22 June 2010

Why has the WGC bought into BullionVault?

On Monday the World Gold Council (WGC) announced that it and Augmentum Capital had completed a £12.5 million funding round in BullionVault in exchange for an equity interest.

It is an interesting development in their strategy. Until 2002, the WGC strategy was to support those selling gold. The 12 August 2002 announcement by WGC of the appointment of James E Burton (ex-CEO of California Public Employees Retirement System) as their new CEO foreshadowed two important changes:

1. a realisation that investment demand, rather than jewellery, was more capable of driving the price higher; and
2. a shift from supporting the industry to sell gold to developing its own "products" and competing against them.

Perth Mint got first hand experience of this new strategy when it was developing its ASX listed gold product in late 2002/early 2003. At the same time a Mr Tuckwell was developing what would become the first gold ETF in the world. The WGC decided to "take sides" and chose to endorse the Tuckwell product. Needless to say, we weren't too impressed. They then went on to develop and sponsor many other gold EFTs, the US listed GLD being the biggest.

However, I will concede that considering the cost and work involved in launching an ETF, especially on overseas exchanges, it may have been excusable for the WGC to get involved in developing such products since no one else was willing to (Perth Mint and Tuckwell excepted).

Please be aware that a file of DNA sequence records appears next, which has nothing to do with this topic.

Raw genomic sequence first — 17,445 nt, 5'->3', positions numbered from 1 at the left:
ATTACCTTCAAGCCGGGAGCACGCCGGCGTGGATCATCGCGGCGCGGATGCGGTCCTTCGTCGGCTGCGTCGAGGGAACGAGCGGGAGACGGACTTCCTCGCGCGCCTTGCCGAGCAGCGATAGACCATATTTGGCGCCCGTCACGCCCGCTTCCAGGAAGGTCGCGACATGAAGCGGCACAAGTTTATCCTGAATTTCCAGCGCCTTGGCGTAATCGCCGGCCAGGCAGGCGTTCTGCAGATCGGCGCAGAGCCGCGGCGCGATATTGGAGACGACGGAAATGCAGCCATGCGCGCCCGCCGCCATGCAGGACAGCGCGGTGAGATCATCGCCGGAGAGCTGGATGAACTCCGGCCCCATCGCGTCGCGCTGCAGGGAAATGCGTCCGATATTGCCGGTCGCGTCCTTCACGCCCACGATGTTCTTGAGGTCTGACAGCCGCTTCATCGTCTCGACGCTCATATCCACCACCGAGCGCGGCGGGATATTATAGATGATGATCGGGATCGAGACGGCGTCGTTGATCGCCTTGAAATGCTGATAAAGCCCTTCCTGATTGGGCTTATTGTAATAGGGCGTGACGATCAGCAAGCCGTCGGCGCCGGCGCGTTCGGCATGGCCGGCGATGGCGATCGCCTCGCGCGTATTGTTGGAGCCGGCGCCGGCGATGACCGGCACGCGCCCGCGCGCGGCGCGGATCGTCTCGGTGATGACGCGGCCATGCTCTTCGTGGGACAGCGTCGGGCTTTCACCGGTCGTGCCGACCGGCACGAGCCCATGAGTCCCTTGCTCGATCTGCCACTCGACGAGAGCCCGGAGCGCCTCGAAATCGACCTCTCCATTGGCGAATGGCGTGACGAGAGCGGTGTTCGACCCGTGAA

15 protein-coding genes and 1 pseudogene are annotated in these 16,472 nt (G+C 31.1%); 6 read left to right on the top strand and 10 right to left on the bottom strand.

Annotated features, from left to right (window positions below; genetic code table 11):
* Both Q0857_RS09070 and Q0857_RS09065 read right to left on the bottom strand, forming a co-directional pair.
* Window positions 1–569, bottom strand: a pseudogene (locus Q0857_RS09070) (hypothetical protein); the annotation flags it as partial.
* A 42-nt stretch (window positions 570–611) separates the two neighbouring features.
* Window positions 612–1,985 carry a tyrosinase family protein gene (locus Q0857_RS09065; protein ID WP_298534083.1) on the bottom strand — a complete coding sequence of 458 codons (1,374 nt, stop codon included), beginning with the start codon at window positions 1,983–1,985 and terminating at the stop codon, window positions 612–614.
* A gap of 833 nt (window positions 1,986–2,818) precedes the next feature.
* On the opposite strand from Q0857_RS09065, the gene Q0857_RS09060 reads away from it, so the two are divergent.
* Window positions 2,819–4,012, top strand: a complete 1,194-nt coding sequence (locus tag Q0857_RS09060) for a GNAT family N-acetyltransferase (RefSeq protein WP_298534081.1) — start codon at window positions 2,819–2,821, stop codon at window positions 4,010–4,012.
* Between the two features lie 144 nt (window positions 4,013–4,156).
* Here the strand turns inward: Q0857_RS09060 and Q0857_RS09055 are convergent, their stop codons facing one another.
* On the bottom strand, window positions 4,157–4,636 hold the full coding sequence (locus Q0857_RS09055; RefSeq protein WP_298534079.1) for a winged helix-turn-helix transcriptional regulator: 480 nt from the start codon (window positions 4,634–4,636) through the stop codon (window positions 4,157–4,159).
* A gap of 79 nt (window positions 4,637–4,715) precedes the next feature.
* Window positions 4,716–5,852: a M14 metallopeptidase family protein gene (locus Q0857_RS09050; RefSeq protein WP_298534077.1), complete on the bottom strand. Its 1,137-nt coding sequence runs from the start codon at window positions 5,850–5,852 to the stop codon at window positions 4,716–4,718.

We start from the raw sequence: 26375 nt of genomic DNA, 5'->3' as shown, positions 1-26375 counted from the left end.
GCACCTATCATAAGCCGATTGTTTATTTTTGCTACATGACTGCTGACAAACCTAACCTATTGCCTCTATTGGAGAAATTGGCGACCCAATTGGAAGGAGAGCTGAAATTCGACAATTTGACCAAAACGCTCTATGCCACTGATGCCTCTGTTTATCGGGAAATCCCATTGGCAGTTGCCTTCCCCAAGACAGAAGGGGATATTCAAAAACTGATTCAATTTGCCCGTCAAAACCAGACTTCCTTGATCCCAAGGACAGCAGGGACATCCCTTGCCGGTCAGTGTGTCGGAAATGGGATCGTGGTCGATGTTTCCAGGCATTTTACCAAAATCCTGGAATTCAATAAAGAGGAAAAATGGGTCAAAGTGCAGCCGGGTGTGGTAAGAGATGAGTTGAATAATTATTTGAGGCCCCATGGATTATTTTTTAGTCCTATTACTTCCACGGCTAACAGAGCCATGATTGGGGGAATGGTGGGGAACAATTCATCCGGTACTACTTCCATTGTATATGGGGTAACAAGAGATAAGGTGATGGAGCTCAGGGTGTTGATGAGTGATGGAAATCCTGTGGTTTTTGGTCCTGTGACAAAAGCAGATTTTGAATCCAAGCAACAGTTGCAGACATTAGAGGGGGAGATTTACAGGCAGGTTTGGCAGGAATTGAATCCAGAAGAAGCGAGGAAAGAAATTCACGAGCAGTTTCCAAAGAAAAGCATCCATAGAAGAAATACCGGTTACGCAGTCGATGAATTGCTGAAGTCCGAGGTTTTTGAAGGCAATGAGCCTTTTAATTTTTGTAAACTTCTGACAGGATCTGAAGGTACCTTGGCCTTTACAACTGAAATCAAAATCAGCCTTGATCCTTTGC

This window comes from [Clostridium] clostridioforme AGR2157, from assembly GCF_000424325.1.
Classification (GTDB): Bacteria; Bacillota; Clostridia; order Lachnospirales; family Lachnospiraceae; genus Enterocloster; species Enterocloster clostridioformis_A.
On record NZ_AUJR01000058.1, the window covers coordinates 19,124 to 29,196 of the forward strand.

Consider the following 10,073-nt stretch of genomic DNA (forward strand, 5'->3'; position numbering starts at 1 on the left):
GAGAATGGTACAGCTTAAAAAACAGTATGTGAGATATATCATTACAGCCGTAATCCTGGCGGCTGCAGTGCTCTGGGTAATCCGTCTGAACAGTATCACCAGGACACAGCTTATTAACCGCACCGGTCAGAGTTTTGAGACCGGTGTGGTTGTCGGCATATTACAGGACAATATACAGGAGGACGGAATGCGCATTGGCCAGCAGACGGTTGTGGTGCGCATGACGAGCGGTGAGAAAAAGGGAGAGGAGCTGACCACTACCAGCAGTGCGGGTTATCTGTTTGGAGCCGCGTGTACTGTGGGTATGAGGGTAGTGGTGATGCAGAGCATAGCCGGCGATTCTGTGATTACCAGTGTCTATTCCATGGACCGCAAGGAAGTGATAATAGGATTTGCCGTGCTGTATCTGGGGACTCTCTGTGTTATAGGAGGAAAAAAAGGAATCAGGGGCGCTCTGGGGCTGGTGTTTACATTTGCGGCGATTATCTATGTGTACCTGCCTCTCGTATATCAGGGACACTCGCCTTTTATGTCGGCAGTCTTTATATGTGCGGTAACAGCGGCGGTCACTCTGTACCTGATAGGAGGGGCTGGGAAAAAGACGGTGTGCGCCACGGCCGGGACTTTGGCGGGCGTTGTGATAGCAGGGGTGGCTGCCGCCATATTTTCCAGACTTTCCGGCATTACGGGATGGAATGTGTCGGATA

But, given the huge success of the various WGC sponsored ETFs, is it really necessary for the WGC to further compete against others in the industry? After all, the WGC ETFs hold 48 million ounces compared to BullionVault's 635,000. Does online gold trading have the potential to match the ETFs for impact on the gold price? I doubt it, so what is the WGC's motivation to extend beyond ETFs?

The Telegraph reports Marcus Grubb, managing director of investment at the WGC, as saying taking the BullionVault stake was part of the Council's strategy of "increasing its portfolio of successful platforms for gold investment". Does increasing its portfolio mean WGC will next buy a refinery to make WGC bars, or open WGC coin shops?

Is it a simple case of management empire building, or has WGC management been told to expand its portfolio with the objective of becoming self funding, or are gold miners (the WGC's members) using WGC as a front to move down the gold value chain without being seen by their shareholders as getting involved in non-core businesses?

I note with interest that IAMGOLD Corporation, a shareholder in James Turk's GoldMoney (one of BullionVault's biggest competitors), is also a WGC member. Note that Durban Roodepoort Deep (not a member of WGC) is also a shareholder in GoldMoney. It will be interesting to see if IAMGOLD pulls out of the WGC as a result of their support for GoldMoney's competitor. It would result in a WGC miners versus non-WGC miners fight in the online gold market.

1 comment:

  1. The WGC doos this because they can. It has to do with greed, the sign of the time. And if nobody complains, why not? That's another problem: complacency. We rather go after the buck instead of sticking out our neck when something is apparently wrong. Conflict of interest? Do we care? Rating agencies get better fees if the rating is higher, Wall Street, Wall Street "donates" every year 4,5 B US$ to US Congress members; 44% of them are Millionaires. We are not leaving a better world for our children.